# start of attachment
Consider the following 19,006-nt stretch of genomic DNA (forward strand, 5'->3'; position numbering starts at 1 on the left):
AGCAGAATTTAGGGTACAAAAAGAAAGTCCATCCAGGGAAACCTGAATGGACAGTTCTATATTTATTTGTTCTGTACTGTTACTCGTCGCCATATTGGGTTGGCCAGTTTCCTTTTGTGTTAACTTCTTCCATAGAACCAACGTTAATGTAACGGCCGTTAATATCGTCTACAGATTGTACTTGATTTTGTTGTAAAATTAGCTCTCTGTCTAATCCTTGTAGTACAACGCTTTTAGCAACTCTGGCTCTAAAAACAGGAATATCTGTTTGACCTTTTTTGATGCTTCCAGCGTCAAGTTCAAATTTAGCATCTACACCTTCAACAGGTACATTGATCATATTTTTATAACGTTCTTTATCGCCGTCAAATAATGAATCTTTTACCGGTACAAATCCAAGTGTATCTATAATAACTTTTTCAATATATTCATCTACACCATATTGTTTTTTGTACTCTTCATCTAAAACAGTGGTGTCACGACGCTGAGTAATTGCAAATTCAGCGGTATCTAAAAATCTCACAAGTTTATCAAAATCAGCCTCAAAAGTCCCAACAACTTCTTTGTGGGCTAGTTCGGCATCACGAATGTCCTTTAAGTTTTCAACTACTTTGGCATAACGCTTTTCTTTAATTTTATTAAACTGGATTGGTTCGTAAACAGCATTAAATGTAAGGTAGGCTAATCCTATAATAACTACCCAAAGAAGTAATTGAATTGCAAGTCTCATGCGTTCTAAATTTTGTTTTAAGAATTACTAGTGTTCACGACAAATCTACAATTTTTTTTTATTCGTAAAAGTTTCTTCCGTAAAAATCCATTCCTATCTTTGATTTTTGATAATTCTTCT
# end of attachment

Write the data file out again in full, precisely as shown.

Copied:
Consider the following 19,006-nt stretch of genomic DNA (forward strand, 5'->3'; position numbering starts at 1 on the left):
AGCAGAATTTAGGGTACAAAAAGAAAGTCCATCCAGGGAAACCTGAATGGACAGTTCTATATTTATTTGTTCTGTACTGTTACTCGTCGCCATATTGGGTTGGCCAGTTTCCTTTTGTGTTAACTTCTTCCATAGAACCAACGTTAATGTAACGGCCGTTAATATCGTCTACAGATTGTACTTGATTTTGTTGTAAAATTAGCTCTCTGTCTAATCCTTGTAGTACAACGCTTTTAGCAACTCTGGCTCTAAAAACAGGAATATCTGTTTGACCTTTTTTGATGCTTCCAGCGTCAAGTTCAAATTTAGCATCTACACCTTCAACAGGTACATTGATCATATTTTTATAACGTTCTTTATCGCCGTCAAATAATGAATCTTTTACCGGTACAAATCCAAGTGTATCTATAATAACTTTTTCAATATATTCATCTACACCATATTGTTTTTTGTACTCTTCATCTAAAACAGTGGTGTCACGACGCTGAGTAATTGCAAATTCAGCGGTATCTAAAAATCTCACAAGTTTATCAAAATCAGCCTCAAAAGTCCCAACAACTTCTTTGTGGGCTAGTTCGGCATCACGAATGTCCTTTAAGTTTTCAACTACTTTGGCATAACGCTTTTCTTTAATTTTATTAAACTGGATTGGTTCGTAAACAGCATTAAATGTAAGGTAGGCTAATCCTATAATAACTACCCAAAGAAGTAATTGAATTGCAAGTCTCATGCGTTCTAAATTTTGTTTTAAGAATTACTAGTGTTCACGACAAATCTACAATTTTTTTTTATTCGTAAAAGTTTCTTCCGTAAAAATCCATTCCTATCTTTGATTTTTGATAATTCTTCT